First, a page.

With winter right around the corner, temperatures are beginning to drop, and so have the hours of daylight. These weather-related changes are triggers for animals to look for a warm place to shelter for the upcoming season.
Now is primetime for mice to flood our homes — and seeing one likely means there's dozens more.
“Every month of the year mice are active. Research typically states that for every mouse you see, there's 15 or 20 others and they reproduce every 21 days. So in 21 days they're at that maturity where they can give birth again,” said Bill Dowd, the founder and president of Skedaddle Humane Wildlife Control. “If you see a mouse, if you hear a mouse it's not the only one. That's the biggest misconception with mice is homeowners think it was only one but no, there's a lot more out there and it's only going to get worse.”
Dowd says in the span of a year, two mice reproducing could lead to 5,000 mice in a home.
If that’s not scary enough, mice can get into your home at all levels. Rodents are great climbers, easily accessing vents halfway up the exterior walls.
“So the whole house is vulnerable,” added Dowd.
A mouse is seen scurrying down the exterior wall of a home. Courtesy: Skedaddle Humane Wildlife Control
WHAT CAN YOU DO TO MOUSE-PROOF YOUR HOME?
1. Check your home frequently. Get outside.
Look for openings, or cracks in the caulking. Basically anything that compromises the wall of the home is acceptable for mice.
“There will be broken holes through the brick to allow the hydro to get inside the home so mice will get into the sides here, underneath, or on top and then get into the home,” said Dowd.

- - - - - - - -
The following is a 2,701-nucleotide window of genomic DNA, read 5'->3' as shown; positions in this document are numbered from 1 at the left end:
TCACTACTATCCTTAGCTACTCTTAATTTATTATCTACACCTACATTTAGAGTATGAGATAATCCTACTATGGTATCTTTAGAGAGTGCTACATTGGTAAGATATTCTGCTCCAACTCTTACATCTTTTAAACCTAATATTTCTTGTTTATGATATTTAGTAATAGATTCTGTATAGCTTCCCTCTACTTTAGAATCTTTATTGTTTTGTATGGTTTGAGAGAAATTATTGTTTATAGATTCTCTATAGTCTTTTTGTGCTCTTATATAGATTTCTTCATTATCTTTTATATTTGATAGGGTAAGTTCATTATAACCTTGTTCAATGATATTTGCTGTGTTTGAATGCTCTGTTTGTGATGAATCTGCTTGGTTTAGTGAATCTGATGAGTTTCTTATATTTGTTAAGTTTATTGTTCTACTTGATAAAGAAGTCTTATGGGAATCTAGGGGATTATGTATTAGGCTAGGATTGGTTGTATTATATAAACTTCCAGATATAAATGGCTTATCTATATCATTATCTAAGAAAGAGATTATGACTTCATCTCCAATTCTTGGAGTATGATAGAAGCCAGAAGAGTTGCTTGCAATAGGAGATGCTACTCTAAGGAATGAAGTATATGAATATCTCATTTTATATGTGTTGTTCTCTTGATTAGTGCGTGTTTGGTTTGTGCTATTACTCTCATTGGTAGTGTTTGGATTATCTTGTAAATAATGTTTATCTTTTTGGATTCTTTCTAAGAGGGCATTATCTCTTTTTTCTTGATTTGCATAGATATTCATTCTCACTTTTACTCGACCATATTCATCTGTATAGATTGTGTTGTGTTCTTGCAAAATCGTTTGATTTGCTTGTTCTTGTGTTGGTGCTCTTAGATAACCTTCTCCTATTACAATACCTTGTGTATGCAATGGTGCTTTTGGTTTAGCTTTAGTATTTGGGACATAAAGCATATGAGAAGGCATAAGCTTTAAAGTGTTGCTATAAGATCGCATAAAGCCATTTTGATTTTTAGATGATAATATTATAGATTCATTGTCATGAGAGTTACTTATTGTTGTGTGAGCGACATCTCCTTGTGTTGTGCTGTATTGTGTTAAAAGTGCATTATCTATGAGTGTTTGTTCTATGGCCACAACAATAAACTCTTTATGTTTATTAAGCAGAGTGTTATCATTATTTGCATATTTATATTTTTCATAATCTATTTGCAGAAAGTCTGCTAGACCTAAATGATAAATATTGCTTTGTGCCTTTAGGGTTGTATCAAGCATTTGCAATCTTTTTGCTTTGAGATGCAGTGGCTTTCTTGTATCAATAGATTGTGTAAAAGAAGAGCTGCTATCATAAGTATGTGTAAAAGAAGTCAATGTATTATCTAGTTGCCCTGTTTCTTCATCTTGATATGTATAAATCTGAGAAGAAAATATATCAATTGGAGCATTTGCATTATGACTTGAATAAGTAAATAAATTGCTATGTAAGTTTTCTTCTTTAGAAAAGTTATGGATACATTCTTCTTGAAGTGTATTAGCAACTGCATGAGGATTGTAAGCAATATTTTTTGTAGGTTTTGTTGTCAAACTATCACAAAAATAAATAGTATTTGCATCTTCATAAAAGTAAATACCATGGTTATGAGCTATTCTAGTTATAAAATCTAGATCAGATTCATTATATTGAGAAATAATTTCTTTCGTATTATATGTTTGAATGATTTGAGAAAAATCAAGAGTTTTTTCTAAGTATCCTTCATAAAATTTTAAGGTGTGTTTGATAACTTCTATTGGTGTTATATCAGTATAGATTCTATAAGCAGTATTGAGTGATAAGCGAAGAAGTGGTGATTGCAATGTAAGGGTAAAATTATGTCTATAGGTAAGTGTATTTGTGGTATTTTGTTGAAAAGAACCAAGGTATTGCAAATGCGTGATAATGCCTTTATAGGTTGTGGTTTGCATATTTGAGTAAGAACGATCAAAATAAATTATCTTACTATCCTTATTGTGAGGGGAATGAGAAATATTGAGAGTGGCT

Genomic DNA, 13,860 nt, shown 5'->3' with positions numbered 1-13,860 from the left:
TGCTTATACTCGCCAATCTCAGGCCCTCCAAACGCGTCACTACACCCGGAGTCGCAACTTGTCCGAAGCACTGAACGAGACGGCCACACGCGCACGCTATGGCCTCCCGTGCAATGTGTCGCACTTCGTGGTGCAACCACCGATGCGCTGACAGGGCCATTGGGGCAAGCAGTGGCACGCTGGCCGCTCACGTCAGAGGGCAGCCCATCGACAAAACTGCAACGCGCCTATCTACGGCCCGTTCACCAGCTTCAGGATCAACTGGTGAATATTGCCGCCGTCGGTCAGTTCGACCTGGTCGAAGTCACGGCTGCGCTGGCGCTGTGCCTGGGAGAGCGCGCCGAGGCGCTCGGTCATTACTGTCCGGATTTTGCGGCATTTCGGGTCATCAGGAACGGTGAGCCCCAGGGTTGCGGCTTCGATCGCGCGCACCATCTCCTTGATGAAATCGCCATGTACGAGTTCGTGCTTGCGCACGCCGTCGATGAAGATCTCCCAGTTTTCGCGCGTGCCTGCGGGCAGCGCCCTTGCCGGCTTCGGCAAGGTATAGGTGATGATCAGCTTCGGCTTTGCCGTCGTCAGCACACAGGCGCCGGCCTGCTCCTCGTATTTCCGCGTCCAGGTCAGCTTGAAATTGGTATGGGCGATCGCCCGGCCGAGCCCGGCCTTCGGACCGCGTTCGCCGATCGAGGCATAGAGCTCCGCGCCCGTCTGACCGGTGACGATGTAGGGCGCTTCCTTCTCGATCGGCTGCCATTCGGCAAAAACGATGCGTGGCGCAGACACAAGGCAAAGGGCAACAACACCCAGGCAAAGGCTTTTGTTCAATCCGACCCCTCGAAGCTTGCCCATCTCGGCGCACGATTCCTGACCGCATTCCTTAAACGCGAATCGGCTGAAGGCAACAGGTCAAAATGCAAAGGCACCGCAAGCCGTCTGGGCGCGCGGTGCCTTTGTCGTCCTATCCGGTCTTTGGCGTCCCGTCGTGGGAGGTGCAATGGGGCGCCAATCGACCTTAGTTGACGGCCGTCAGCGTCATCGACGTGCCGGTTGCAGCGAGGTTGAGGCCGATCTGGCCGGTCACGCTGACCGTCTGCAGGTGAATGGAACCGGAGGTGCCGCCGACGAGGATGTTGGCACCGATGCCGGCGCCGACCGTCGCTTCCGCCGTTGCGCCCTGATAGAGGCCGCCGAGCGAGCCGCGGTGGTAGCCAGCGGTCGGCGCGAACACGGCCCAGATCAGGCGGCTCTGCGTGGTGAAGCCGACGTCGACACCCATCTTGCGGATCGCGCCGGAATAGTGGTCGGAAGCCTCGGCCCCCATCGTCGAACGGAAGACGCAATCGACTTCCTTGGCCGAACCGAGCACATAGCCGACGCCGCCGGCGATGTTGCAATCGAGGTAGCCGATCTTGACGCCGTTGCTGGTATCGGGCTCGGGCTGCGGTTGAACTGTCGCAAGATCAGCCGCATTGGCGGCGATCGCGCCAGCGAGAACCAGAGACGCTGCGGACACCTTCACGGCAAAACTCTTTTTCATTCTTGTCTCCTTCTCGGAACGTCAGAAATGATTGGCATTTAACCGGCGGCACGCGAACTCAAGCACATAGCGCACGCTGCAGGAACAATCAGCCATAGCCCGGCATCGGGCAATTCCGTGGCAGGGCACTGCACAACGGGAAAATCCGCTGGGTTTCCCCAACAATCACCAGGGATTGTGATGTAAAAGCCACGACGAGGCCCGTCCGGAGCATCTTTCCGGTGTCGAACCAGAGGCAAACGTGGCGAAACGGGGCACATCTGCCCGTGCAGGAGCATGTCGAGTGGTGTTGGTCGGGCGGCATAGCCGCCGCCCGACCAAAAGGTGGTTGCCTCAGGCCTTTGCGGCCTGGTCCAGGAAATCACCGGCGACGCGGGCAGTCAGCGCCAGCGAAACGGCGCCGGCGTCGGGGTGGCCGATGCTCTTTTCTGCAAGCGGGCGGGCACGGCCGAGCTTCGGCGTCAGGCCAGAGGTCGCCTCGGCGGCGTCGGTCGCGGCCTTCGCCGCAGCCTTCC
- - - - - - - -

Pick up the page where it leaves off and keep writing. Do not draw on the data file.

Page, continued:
Open the flaps of vents outside the home to see if there is any trace of mouse droppings or a greasy substance called sebum.
“A well-used entry area – you're going to see some dirt, some sebum which is the grease that's on their fur, it will kind of be discoloured,” said Dowd.
“Mice will climb a wall and they'll go up and wear the brick meets the siding, they will squeeze in underneath that gap especially where the brick is recessed and goes into, underneath the siding. That's a prime entry area,” he added.
Sebum is the greasy substance found on mouse fur that can often be left behind on well-used entry points into and out of homes. As seen in the photo above, it is often discoloured and waxy in appearance. Courtesy: Skedaddle Humane Wildlife Control
2. Take a look in your attic
Look for chewed wiring up there. Mice are rodents, which means their teeth are constantly growing. Just like beavers, they need to chew for recreation.
“Seventy five per cent of every home we go into, whether it's a raccoon call, a squirrel call, have mice and for a homeowner you might not even know that,” said Dowd.
You may not hear or see the mice in your home, but once you’re up in your attic you may see visual cues that mice in fact are living with you.
“You're going to see little holes in the insulation where mice have been burrowing down through...and then little trails across the top. Almost like a runway work, a maze of little trails, all through the top of your insulation. Almost like someone walked around and put their thumbs down in all your insulation. That's the mice burrowing down through the insulation getting right on top of the drywall and scratching and chewing,” he added.
3. Keep the garage clean.
Garages are never really set to the ground. Dowd says they may have weather stripping but that can sometimes get worn.
Keeping garbage and compost in the garage is an invitation for mice. Keep the space clean.
“They can get inside the garage where the garbage is or recycling, and then from the garage they can then get inside to the attic or the wall cavities and get into the kitchen and whatnot,” he said.
4. If you have a problem, call the experts!
“All animals are looking to get into homes right now. Mice, raccoons, squirrels, skunks, birds - they are all active right now. They know winter is coming. They're looking for that warm structure to survive and as we get out of the winter season, we're into baby season. So if you're hearing noises, call a professional and have it dealt with now,” said Dowd.
Editor's note: This article was originally published in November 2020